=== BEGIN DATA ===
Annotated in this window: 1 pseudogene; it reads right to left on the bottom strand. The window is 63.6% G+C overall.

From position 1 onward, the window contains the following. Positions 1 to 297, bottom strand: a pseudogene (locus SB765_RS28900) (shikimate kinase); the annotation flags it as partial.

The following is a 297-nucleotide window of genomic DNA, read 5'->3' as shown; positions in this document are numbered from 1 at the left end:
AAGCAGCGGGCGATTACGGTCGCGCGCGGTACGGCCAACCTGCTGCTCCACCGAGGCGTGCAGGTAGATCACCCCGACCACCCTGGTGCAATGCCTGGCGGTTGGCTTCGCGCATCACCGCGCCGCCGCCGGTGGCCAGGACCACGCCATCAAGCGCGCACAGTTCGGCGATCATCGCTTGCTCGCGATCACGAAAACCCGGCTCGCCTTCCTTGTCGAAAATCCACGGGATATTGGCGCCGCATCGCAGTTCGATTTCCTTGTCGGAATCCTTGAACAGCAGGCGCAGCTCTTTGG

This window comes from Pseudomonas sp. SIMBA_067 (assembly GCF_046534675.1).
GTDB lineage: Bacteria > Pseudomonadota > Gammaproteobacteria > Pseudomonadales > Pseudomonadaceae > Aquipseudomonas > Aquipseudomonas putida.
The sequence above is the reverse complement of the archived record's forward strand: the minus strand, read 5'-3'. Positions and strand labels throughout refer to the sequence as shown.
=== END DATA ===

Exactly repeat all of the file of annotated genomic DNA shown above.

Annotated in this window: 1 pseudogene; it reads right to left on the bottom strand. The window is 63.6% G+C overall.

From position 1 onward, the window contains the following. Positions 1 to 297, bottom strand: a pseudogene (locus SB765_RS28900) (shikimate kinase); the annotation flags it as partial.

The following is a 297-nucleotide window of genomic DNA, read 5'->3' as shown; positions in this document are numbered from 1 at the left end:
AAGCAGCGGGCGATTACGGTCGCGCGCGGTACGGCCAACCTGCTGCTCCACCGAGGCGTGCAGGTAGATCACCCCGACCACCCTGGTGCAATGCCTGGCGGTTGGCTTCGCGCATCACCGCGCCGCCGCCGGTGGCCAGGACCACGCCATCAAGCGCGCACAGTTCGGCGATCATCGCTTGCTCGCGATCACGAAAACCCGGCTCGCCTTCCTTGTCGAAAATCCACGGGATATTGGCGCCGCATCGCAGTTCGATTTCCTTGTCGGAATCCTTGAACAGCAGGCGCAGCTCTTTGG

This window comes from Pseudomonas sp. SIMBA_067 (assembly GCF_046534675.1).
GTDB lineage: Bacteria > Pseudomonadota > Gammaproteobacteria > Pseudomonadales > Pseudomonadaceae > Aquipseudomonas > Aquipseudomonas putida.
The sequence above is the reverse complement of the archived record's forward strand: the minus strand, read 5'-3'. Positions and strand labels throughout refer to the sequence as shown.